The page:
As reported in the Trentonian on January 8, 2010, the United States Department of Justice filed a lawsuit against the State of New Jersey alleging that New Jersey’s widespread use of a written exam to promote police sergeants discriminates against blacks and Hispanics. The lawsuit, filed in federal court in Newark, accuses New Jersey of civil rights violations for using a written exam in which black and Hispanic candidates scored significantly and consistently lower than their white counterparts.

Moreover, according to the complaint, even when minority candidates passed the test, they were not promoted as often as white candidates because their scores were lower and promotions were granted first to those with the highest scores and most seniority. Significantly, the Department of Justice has not taken issue with using seniority as a factor for promotions. As such, the lawsuit seeks to stop New Jersey from continuing to use the exam and asks the court to order it to offer relief to officers “harmed” by the exam by extending them promotions, back pay and retroactive seniority.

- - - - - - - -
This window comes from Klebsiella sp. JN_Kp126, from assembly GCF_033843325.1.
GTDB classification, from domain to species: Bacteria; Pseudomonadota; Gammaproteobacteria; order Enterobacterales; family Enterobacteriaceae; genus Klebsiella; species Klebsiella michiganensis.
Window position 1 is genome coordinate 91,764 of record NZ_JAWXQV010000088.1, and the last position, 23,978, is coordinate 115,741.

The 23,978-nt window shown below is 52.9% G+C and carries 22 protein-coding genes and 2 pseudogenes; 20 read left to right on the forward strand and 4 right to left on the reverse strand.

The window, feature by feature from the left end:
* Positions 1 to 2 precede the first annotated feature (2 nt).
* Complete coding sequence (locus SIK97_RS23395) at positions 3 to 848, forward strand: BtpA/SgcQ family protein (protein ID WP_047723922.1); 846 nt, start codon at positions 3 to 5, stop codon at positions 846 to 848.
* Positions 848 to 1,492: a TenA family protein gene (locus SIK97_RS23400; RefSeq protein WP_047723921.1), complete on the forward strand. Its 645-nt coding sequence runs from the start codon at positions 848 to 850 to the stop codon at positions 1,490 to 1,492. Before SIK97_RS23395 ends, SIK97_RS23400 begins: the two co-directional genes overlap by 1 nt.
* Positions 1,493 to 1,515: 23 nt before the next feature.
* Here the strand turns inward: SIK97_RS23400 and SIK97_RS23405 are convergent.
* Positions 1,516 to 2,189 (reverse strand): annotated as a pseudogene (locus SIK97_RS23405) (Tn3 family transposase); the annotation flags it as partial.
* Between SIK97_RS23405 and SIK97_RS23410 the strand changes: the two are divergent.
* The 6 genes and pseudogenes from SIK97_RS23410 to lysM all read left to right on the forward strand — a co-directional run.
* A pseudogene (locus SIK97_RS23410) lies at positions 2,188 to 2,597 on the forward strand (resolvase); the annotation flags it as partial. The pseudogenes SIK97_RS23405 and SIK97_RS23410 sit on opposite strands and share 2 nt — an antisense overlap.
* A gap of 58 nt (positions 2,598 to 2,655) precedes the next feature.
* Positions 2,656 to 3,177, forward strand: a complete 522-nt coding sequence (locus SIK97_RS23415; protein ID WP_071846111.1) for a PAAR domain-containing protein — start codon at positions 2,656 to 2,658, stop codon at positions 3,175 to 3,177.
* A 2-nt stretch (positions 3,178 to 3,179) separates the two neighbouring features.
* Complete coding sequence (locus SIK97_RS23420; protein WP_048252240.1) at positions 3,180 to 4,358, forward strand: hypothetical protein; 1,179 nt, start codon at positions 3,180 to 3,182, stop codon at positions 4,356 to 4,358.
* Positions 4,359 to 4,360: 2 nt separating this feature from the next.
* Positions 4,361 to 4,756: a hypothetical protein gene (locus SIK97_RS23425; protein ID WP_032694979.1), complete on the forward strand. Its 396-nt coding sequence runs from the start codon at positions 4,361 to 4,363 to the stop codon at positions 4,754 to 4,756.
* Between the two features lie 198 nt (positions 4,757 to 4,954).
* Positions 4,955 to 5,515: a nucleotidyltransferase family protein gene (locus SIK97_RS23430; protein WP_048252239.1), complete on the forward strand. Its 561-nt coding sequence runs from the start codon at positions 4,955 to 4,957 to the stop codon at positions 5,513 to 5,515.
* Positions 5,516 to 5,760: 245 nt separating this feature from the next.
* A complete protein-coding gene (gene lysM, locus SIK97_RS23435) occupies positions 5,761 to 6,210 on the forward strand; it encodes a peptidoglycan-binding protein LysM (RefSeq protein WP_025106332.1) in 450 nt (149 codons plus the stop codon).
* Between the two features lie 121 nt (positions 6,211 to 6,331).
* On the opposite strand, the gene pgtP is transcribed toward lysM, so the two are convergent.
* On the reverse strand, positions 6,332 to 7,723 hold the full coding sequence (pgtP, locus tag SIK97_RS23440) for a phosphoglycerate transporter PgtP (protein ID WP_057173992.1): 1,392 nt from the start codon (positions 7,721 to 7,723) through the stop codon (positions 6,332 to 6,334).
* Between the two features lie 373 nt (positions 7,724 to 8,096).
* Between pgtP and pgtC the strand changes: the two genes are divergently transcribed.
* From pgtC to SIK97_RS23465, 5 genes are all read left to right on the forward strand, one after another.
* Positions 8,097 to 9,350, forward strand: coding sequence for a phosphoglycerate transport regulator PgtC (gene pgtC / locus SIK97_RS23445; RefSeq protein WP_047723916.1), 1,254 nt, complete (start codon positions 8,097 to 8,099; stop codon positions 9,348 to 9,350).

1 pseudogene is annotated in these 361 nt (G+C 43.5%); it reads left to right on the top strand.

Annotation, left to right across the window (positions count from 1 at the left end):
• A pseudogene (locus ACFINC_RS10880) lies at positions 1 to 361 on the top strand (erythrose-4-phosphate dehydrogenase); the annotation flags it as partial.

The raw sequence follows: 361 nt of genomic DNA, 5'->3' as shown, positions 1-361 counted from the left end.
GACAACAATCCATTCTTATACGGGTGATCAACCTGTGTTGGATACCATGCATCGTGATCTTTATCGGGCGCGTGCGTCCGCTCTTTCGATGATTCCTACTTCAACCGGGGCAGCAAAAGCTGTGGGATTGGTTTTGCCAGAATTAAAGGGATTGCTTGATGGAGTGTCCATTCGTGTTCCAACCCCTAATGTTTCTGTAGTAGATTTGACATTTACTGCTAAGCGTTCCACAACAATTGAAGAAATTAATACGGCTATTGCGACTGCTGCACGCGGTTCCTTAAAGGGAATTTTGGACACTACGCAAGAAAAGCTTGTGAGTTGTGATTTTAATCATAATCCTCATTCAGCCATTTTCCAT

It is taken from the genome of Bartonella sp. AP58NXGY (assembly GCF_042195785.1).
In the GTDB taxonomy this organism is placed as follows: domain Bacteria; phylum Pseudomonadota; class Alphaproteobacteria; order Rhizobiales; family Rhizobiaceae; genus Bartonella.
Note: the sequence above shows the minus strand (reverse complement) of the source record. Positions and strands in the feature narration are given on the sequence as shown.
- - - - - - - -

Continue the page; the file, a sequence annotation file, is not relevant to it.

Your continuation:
Test scores from 2000 to 2008 reviewed by the Justice Department showed that 89 percent of the white candidates who took the exam passed, compared to 77 percent of Hispanics and 73 percent of black candidates. With the exception of the New Jersey State Police, most law enforcement agencies across the state use the exam.

“This complaint should send a clear message to all public employers that employment practices with unlawful discriminatory impact on account of race or national origin will not be tolerated,” said Thomas Perez, Assistant Attorney General for the Civil Rights Division. “The Justice Department will take all necessary action to ensure that such discriminatory practices are eliminated and that the victims of such practices are made whole.”

In a similar case, a federal judge in July sided with the Justice Department in ruling that New York City had discriminated against minorities in its hiring of firefighters, causing blacks and Hispanics to comprise only 10 percent of the fire department’s work force, even though most city residents are minorities.